'Parasitic' porn websites stealing and re-posting sexually explicit images of children and young teenagers

Internet Watch Foundation found that 88 per cent of sexually suggestive or explicit images of young people are taken from their original location and re-posted of 'parasitic' porn sites

Pornographic websites are stealing ‘self-made’ sexually explicit images of children and young teenagers, a leading internet safety organisation said today.

The Internet Watch Foundation found that 88 per cent of sexually suggestive or explicit images and videos posted online by young people, usually on social networking websites, are taken from their original location and re-posted on ‘parasitic’ porn sites.

The study found that, during 47 hours over a four-week period, a total of 12,224 sexual images and videos were posted on non-pornographic websites. 10,776 of these were later found to have been duplicated on porn websites created solely for the purpose of sharing sexual images of young people.

Internet safety organisations have long warned children about the dangers of ‘sexting’ – the practice of sending sexual explicit images if yourself via mobile phone – with the IWF’s CEO Susie Hargreaves going as far as to tell children that once an image was made digitally available, it was no longer under their control.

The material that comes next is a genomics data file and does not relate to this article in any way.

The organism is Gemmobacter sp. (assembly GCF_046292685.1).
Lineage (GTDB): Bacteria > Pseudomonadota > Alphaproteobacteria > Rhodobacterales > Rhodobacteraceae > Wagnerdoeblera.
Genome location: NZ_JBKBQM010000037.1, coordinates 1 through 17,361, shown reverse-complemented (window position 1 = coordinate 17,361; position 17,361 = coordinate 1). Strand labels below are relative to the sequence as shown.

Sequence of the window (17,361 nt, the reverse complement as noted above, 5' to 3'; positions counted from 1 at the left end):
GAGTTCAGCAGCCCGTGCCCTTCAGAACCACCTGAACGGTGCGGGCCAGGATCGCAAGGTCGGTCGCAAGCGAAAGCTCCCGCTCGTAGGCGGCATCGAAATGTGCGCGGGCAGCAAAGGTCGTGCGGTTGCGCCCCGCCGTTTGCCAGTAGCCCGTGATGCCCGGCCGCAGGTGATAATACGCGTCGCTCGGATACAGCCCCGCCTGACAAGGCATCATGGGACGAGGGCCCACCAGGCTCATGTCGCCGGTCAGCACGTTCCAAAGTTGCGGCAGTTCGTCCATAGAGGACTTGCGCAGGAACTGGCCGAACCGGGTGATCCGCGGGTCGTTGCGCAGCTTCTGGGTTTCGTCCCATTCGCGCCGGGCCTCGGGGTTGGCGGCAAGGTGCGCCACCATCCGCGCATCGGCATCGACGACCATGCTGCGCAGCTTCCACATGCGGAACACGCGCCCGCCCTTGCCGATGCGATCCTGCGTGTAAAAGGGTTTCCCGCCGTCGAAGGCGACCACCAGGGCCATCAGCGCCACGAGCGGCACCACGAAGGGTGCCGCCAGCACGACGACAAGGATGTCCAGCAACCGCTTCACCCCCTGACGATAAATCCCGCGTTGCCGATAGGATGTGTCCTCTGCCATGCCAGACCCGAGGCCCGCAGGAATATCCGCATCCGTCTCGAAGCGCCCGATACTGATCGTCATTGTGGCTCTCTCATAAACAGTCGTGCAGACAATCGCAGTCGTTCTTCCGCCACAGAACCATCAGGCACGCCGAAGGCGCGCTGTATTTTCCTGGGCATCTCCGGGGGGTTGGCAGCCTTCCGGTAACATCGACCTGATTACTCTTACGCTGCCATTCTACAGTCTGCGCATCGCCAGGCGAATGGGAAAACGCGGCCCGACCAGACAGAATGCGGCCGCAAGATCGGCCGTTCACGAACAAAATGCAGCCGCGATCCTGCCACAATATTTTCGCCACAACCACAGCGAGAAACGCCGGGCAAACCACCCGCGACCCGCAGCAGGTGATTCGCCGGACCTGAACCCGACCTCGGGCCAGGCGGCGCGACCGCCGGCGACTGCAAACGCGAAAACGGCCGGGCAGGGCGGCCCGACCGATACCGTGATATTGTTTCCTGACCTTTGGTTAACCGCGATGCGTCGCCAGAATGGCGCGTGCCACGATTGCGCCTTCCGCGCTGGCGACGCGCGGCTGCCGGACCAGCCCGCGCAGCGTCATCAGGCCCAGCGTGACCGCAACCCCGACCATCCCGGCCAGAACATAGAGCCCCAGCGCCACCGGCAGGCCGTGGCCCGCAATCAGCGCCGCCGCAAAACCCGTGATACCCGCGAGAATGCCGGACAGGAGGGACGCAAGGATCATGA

“This research gives an unsettling indication of the number of images and videos on the internet featuring young people performing sexually explicit acts or posing,” she said.

“It also highlights the problem of control of these images – once an image has been copied on to a parasite website, it will no longer suffice to simply remove the image from the online account.”

”We need young people to realise that once an image or a video has gone online, they may never be able to remove it entirely.“

Of the sexual content monitored by IWF, 7,147 were images while 5,077 were videos. The campaign group UK Safer Internet Centre will use the research to inform new campaigns aimed at children.

But the organisation warned that if it cannot provide watertight proof that the young person in a sexually explicit image is under 18 they have no power to remove it from the internet.

David Wright, the director of UK Safer Internet Centre at South West Grid for Learning, said it was common for children to ”sext“ despite warnings. ”Much of the advice for children and young people is, quite rightly, to not 'sext',“ he said.

”However, this research, coupled with our experience, demonstrates that it is still not uncommon. We hope that our new resource will help and support those who have shared self-generated content to take positive action.“

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